Cybersecurity & Tech

The Facebook Oversight Board Issued Its First Decisions. Here’s How We’re Tracking Them.

Robert Chesney, Evelyn Douek, Quinta Jurecic, Jacob Schulz, Elliot Setzer, Tia Sewell
Thursday, January 28, 2021, 10:44 AM

Announcing Lawfare’s Facebook Oversight Board blog.

A chalkboard wall at Facebook's headquarters in California. (Flickr/Isriya Paireepairit,; CC BY-NC 2.0,

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This morning, Jan. 28, the Facebook Oversight Board—the company’s experiment in independent platform governance—released its first batch of opinions reviewing Facebook’s takedown of a variety of posts.

It’s not exactly comparable to the Supreme Court’s first-ever ruling in West v. Barnes, let alone Marbury v. Madison. The Facebook Oversight Board is not a real court, after all. But this may turn out to be a comparable milestone, given how rapidly actual public squares are ceding ground to virtual ones owned by private social media companies. At any rate, today is the coming out party. And unlike the Supreme Court, the board is coming out swinging, with Facebook losing “on the merits” in most of the cases.

Welcome to the new age of speech regulation, where the government lurks in the background but all the action is in private hands, at least for now. The ride promises to be bumpy, and increasingly consequential. Which is why Lawfare has decided to launch a dedicated feature—a blog within a blog—to help you all stay on top of things: the Facebook Oversight Board Blog, to be known evermore simply as FOB Blog.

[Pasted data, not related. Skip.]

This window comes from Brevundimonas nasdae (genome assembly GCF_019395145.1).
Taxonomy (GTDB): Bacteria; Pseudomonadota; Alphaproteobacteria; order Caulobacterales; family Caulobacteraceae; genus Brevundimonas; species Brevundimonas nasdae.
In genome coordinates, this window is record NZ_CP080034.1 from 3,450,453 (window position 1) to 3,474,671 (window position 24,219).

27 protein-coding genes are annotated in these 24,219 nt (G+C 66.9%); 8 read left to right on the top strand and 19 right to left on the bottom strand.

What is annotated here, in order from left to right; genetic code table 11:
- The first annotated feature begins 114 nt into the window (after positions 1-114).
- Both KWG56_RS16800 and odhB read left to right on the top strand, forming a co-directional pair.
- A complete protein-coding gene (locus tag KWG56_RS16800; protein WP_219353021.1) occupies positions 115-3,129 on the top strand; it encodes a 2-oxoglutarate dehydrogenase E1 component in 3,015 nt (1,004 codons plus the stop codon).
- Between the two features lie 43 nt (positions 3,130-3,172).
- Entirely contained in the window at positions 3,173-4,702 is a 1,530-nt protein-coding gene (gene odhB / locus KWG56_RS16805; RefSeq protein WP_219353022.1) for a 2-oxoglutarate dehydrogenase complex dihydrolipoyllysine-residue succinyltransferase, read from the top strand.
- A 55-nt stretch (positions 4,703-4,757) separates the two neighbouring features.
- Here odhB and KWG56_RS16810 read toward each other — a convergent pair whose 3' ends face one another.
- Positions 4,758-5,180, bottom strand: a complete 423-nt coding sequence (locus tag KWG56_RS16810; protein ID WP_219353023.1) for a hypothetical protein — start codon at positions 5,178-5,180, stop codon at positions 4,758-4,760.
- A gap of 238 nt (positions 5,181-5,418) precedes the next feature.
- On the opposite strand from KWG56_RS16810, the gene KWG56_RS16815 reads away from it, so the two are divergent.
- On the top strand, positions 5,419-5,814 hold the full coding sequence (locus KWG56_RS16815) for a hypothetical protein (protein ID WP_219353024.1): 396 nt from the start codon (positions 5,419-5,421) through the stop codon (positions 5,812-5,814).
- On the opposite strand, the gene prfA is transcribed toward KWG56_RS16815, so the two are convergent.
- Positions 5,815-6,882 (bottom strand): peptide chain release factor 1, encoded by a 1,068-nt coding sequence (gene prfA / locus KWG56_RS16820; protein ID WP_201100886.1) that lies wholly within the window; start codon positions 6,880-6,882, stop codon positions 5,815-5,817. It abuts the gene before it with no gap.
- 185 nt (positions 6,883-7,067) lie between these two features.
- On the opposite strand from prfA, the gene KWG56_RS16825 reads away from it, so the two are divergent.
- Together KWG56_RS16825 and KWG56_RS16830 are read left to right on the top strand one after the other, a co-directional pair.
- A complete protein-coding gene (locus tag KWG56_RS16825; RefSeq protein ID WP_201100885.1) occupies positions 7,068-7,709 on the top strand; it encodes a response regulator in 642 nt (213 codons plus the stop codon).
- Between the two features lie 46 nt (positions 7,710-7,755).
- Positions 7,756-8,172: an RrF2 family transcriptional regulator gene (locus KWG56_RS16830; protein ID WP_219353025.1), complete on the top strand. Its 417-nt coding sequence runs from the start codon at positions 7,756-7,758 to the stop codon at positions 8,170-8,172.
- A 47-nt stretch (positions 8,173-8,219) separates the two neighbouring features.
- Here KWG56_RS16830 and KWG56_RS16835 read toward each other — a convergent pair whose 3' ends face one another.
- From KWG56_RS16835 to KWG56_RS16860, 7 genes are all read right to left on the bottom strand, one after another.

Check it out here!

Consider this our soft launch, and a promise of much more to come. You can access the page under our “resource pages” link on the menu bar at the top of the site. On the page, you’ll find all the essentials: timely updates on the pending cases, the FOB rulings, the responses from Facebook (expected within seven days for today’s ruling, by the way), and of course written analysis and the Arbiters of Truth podcast.

It’s a whole new ballgame…

Robert (Bobby) Chesney is the Dean of the University of Texas School of Law, where he also holds the James A. Baker III Chair in the Rule of Law and World Affairs at UT. He is known internationally for his scholarship relating both to cybersecurity and national security. He is a co-founder of Lawfare, the nation’s leading online source for analysis of national security legal issues, and he co-hosts the popular show The National Security Law Podcast.
Evelyn Douek is an Assistant Professor of Law at Stanford Law School and Senior Research Fellow at the Knight First Amendment Institute at Columbia University. She holds a doctorate from Harvard Law School on the topic of private and public regulation of online speech. Prior to attending HLS, Evelyn was an Associate (clerk) to the Honourable Chief Justice Susan Kiefel of the High Court of Australia. She received her LL.B. from UNSW Sydney, where she was Executive Editor of the UNSW Law Journal.
Quinta Jurecic is a fellow in Governance Studies at the Brookings Institution and a senior editor at Lawfare. She previously served as Lawfare's managing editor and as an editorial writer for the Washington Post.
Jacob Schulz is the former managing editor of Lawfare. He previously served as deputy managing editor and associate editor. He hails from Pennylvania and attended Amherst College.
Elliot Setzer is a Knight-Hennessy Scholar at Stanford Law School and a Ph.D student at Yale University. He previously worked at Lawfare and the Brookings Institution.
Tia Sewell is a former associate editor of Lawfare. She studies international relations and economics at Stanford University.

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